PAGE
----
Armagh-born Colm Murphy, 48, a building contractor who also runs a Dundalk pub, was charged with conspiracy with an unnamed person to cause an explosion under the terms of Ireland's Offences Against the State Act, between 13 and 16 August last year.
Mr Murphy, of Ravensdale, Co Louth, also faced a second charge of membership of the Irish Republican Army, an illegal organisation, on 14 August 1998. He was arrested on Sunday and held in custody for questioning under anti- terrorist legislation.
He spoke only to confirm his name. Mr Justice Frederick Morris, presiding over the three judges, remanded Mr Murphy in custody until 18 March pending a bail application.
Mr Murphy was one of five people detained last Sunday by gardai in the Louth and Monaghan area in connection with the Omagh blast last August, which killed 29 people.
Two further arrests were made in Dundalk on Monday. In a related operation the Royal Ulster Constabulary detained a number of men including the chairman of the 32 County Sovereignty Committee. A garda spokesman said last night three men were still being questioned, one in Monaghan and the others in Carrickmacross. The Garda investigation into the Omagh blast was based there until it moved to Garda divisional headquarters at Monaghan. The car used in the bombing was stolen in Carrickmacross in the Irish Republic, but detectives believe the bomb itself was manufactured in Northern Ireland.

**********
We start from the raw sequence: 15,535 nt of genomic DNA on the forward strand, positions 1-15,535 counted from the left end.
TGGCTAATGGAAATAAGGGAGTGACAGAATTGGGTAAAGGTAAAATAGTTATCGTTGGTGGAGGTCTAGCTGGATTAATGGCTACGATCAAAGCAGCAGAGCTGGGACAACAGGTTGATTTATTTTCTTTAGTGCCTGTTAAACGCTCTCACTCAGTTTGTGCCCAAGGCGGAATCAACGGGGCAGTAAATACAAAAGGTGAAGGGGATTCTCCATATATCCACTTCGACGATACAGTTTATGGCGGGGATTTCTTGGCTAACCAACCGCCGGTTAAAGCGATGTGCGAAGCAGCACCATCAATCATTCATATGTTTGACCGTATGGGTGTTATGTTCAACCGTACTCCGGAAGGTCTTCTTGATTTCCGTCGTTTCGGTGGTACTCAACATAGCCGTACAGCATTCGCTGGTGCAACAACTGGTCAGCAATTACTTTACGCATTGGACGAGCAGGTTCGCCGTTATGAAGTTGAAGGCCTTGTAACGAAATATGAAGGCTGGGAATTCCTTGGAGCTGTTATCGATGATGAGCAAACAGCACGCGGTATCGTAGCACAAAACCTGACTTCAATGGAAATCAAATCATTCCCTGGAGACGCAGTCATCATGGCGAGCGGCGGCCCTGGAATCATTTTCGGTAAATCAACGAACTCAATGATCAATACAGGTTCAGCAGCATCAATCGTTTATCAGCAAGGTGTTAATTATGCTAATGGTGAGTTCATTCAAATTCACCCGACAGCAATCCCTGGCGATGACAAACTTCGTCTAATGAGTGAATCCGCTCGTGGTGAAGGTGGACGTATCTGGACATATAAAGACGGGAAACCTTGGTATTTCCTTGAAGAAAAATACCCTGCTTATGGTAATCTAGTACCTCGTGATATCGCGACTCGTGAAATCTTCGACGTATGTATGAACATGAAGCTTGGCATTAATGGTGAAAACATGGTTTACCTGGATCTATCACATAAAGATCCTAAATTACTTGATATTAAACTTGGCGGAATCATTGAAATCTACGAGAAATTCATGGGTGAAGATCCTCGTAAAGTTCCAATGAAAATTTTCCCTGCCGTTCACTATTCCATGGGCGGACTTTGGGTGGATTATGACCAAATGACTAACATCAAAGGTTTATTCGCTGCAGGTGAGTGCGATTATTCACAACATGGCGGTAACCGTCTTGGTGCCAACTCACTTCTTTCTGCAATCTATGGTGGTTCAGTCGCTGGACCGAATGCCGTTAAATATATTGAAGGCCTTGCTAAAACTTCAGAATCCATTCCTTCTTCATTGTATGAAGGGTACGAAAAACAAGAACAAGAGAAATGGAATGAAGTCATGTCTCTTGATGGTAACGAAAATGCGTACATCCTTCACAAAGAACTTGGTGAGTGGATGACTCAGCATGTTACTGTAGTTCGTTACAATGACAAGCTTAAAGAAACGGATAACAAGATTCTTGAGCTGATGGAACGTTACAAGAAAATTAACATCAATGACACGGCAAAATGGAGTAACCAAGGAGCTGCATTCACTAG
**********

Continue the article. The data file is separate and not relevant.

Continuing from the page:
The IRA was accused yesterday of being responsible for an attack on a woman in South Armagh during which a gang used a knife to carve a death threat on her arms and legs.
The woman was attacked by up to eight men, four of them reportedly with rifles, who forced their way into her home in the village of Bessbrook in the early hours.
Dublin newspapers reported yesterday that the Taoiseach, Bertie Ahern, was told earlier this month of two training camps opened by the Provisional IRA in the Irish Republic in readiness for a renewed campaign of violence if the peace process collapses.Reuse content